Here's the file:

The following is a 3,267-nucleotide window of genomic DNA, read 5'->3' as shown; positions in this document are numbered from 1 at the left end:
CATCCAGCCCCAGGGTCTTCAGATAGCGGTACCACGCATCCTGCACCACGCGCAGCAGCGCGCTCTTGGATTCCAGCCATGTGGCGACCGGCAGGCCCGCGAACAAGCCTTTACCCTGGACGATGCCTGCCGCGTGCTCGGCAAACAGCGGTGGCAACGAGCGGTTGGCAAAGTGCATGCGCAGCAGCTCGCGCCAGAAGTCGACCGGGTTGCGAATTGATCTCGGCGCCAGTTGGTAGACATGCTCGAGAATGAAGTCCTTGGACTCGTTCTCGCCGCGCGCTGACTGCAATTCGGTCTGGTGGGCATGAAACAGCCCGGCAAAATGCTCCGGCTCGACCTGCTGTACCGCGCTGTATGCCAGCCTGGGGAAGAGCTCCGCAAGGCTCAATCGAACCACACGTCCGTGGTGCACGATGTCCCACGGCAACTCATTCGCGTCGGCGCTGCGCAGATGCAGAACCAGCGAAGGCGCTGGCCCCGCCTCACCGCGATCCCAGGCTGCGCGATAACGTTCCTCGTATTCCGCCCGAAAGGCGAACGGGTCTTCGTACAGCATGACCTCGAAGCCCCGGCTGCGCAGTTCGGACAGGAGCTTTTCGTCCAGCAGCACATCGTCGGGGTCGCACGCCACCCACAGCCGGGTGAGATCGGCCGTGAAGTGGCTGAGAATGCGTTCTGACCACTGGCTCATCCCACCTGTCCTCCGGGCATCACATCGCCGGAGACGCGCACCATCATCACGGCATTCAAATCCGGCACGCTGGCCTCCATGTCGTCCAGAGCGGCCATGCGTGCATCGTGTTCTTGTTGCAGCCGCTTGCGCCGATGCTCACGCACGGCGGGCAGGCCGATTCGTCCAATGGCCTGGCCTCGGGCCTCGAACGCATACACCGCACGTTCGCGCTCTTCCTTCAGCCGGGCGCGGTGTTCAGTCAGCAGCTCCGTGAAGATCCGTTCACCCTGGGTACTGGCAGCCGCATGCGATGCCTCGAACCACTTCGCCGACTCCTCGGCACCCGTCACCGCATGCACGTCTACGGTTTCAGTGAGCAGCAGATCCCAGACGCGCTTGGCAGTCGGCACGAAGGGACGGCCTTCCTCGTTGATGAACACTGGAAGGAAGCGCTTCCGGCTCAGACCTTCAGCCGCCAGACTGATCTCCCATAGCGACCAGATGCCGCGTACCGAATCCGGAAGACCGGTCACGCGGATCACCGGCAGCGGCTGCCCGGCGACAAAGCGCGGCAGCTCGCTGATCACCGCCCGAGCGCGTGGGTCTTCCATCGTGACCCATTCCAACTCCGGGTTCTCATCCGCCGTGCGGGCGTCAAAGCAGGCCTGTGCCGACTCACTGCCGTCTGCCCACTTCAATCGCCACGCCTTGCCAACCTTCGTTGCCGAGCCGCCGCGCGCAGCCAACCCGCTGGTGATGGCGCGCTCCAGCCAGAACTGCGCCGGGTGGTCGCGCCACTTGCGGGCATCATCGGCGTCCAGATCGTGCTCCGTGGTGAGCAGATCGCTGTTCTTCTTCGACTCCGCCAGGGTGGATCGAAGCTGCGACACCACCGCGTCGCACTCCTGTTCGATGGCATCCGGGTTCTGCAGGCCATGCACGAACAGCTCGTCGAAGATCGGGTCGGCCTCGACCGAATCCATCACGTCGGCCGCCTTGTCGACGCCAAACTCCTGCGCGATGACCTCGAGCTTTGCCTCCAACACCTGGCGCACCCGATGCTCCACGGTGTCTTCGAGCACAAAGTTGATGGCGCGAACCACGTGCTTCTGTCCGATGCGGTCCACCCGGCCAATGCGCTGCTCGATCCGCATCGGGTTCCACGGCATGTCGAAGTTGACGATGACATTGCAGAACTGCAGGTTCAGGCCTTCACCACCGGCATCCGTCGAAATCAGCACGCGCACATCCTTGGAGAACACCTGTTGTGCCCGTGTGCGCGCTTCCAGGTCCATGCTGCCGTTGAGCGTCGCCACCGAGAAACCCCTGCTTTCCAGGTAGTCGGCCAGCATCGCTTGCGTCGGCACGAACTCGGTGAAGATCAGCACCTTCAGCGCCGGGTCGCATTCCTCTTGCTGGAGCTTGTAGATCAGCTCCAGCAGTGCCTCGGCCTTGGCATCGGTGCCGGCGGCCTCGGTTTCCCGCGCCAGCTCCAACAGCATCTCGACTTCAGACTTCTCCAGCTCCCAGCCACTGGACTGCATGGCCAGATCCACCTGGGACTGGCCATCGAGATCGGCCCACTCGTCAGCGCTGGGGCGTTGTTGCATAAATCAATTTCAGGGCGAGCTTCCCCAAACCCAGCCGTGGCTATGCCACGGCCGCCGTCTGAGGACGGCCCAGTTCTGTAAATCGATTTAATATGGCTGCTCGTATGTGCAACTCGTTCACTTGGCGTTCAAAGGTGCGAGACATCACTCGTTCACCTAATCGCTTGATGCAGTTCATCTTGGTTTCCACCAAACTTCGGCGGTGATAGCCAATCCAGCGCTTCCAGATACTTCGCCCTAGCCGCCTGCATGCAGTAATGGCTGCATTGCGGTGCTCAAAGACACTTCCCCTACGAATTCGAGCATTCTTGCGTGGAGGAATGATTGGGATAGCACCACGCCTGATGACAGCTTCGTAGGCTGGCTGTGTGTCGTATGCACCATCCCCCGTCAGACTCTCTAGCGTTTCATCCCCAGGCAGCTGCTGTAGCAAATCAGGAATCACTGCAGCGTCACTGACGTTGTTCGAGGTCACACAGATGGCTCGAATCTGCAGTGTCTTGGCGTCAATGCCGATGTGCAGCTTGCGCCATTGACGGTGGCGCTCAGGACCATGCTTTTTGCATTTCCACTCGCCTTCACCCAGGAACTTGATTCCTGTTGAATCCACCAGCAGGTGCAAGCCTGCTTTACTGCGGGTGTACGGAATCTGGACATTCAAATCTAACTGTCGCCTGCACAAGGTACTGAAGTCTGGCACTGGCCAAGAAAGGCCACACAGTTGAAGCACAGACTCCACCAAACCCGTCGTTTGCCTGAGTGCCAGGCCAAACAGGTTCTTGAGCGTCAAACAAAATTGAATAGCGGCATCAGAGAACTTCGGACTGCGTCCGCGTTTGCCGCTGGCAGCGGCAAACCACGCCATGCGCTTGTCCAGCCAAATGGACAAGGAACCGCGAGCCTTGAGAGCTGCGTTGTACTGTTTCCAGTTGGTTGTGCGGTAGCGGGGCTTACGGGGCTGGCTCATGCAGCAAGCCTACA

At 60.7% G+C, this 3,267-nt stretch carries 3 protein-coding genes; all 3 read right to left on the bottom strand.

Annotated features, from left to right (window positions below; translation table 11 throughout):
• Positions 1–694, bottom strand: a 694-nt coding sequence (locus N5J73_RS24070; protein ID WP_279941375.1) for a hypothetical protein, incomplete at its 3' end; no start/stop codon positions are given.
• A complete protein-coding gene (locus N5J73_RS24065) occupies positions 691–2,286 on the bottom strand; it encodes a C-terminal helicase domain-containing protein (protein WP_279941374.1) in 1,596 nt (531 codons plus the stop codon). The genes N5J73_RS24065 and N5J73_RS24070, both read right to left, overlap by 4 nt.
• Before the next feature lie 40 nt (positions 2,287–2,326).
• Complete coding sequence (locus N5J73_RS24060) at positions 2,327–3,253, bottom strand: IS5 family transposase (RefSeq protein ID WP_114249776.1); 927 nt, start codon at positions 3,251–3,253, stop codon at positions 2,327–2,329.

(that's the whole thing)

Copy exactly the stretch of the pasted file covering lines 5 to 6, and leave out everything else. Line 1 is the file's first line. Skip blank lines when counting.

• Positions 1–694, bottom strand: a 694-nt coding sequence (locus N5J73_RS24070; protein ID WP_279941375.1) for a hypothetical protein, incomplete at its 3' end; no start/stop codon positions are given.
• A complete protein-coding gene (locus N5J73_RS24065) occupies positions 691–2,286 on the bottom strand; it encodes a C-terminal helicase domain-containing protein (protein WP_279941374.1) in 1,596 nt (531 codons plus the stop codon). The genes N5J73_RS24065 and N5J73_RS24070, both read right to left, overlap by 4 nt.